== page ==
A marine scientist quits a rocky marriage to hang out with seals in this faltering debut from a British author.
They married young, in Scotland, a striking couple. Leo Kemp, an Australian, was making his mark at the university with his research on sea mammals; the Scottish Margot was a beautiful schoolteacher. Now, in 2008, 16 years later, Leo’s career has prospered but their marriage has frayed. They’ve been living for several years on Cape Cod, where Leo lectures at a prestigious institute. Margot has never forgiven her husband for taking their son Julian on a seal-watching trip which resulted in his accidental death. All that keeps them together is their teenage daughter Sam. On a field trip with his postgraduate students to record underwater conversations among seals, Leo is swept overboard by a freak wave. A strong swimmer, he makes it to a sandbank, but realizes he does not want to be rescued. For what? The institute has just dismissed him over an outspoken interview in a local paper (he was never a team player). Margot and Sam no longer have meaning for him; he would rather swim with seals by day, sleep in the dunes by night. MacManus is not writing a survivalist story, for Leo manages quite well on a diet of mussels, crabs and seaweed, drinking from freshwater ponds. Is this, then, more an existential drama, investigating misanthropy? No again. When Leo asks himself what he’s doing with the seals, he has no answer. What is plain is that the author is more comfortable writing about seals than humans. About seals, he is clear and authoritative; he holds our interest. His humans, though, are shopworn, talking in clichés. Margot, pleased to be rid of her mate, prepares to return to Scotland, then has an unconvincing change of heart. Leo will eventually be found, but his extraordinary time out will remain unilluminated.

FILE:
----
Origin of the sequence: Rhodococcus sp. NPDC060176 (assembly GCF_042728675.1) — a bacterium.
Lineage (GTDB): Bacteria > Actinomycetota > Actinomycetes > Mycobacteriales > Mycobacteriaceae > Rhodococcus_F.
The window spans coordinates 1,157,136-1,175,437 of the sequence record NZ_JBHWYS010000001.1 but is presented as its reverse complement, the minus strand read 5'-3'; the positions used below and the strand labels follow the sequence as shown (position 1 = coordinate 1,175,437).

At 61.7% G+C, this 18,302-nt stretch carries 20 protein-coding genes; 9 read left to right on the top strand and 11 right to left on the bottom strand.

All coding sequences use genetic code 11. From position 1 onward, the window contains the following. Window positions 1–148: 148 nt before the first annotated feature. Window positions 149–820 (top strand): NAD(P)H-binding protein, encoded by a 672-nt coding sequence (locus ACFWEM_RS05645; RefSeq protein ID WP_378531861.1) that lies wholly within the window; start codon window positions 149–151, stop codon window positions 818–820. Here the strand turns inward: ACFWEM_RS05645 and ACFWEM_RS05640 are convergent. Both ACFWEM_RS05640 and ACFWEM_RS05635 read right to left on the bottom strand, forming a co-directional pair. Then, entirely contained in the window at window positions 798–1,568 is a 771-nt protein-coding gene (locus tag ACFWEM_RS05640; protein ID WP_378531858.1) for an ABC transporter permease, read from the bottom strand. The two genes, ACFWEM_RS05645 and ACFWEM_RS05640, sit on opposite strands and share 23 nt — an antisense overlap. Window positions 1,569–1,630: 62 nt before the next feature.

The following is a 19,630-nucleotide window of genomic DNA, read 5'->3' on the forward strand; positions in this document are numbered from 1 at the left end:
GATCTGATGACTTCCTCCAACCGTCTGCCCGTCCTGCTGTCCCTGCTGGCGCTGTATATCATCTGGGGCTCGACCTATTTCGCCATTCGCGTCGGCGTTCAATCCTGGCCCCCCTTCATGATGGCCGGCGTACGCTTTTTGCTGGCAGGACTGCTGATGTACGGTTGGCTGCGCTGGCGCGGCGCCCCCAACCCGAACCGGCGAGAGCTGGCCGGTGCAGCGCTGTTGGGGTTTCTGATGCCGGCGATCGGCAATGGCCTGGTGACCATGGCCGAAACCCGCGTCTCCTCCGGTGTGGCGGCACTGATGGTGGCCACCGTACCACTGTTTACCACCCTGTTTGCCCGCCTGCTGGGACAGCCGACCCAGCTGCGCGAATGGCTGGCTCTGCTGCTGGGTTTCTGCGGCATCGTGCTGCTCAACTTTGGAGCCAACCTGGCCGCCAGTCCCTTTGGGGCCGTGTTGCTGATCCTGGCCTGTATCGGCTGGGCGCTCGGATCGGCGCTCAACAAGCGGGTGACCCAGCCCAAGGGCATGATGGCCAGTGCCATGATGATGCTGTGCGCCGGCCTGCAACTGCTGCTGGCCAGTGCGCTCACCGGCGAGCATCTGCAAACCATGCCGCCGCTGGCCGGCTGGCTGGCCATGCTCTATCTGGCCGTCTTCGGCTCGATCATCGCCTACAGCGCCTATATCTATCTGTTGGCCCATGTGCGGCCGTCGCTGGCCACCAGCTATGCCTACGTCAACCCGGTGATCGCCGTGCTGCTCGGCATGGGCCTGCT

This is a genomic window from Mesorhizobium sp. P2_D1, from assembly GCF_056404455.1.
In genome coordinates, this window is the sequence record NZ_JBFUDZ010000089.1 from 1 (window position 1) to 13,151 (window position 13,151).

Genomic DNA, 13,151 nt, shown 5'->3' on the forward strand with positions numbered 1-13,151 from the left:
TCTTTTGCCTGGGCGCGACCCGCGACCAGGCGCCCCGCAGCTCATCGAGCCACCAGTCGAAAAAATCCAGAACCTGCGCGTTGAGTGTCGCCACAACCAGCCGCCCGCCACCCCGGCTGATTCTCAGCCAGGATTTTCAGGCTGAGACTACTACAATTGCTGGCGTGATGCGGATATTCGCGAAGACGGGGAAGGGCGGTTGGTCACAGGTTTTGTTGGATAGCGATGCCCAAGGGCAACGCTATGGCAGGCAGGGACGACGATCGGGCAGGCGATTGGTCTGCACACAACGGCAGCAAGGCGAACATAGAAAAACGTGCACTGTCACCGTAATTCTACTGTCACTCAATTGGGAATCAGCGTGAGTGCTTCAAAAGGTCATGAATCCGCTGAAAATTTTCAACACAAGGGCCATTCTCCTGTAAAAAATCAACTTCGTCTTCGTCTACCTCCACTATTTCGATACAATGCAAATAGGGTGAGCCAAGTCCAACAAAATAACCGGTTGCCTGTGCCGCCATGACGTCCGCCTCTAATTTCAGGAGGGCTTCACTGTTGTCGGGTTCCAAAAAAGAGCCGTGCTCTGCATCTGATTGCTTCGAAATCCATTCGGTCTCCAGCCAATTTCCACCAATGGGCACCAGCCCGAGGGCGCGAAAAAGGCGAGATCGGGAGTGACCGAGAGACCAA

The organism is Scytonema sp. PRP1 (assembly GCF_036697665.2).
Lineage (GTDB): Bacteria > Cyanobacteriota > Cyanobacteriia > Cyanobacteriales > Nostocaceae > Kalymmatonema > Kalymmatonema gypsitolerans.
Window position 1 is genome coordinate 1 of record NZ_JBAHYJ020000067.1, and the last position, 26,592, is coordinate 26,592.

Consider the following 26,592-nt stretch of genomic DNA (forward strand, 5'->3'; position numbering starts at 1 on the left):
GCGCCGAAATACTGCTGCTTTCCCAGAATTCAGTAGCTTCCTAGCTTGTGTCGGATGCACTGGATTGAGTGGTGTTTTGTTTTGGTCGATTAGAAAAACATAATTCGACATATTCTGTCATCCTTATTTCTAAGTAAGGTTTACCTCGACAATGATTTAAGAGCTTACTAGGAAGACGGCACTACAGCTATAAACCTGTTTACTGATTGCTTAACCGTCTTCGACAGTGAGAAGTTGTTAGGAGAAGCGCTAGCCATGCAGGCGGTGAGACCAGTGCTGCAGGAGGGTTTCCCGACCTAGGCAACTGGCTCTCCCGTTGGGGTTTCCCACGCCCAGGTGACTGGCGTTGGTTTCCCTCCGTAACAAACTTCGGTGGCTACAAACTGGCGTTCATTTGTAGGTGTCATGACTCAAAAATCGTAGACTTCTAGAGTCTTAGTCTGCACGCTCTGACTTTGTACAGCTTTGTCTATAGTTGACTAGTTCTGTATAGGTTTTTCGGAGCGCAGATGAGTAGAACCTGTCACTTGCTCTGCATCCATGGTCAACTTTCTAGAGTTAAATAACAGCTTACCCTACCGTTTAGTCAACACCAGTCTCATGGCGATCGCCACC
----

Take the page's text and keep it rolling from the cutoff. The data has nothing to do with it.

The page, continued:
An intriguing concept poorly executed.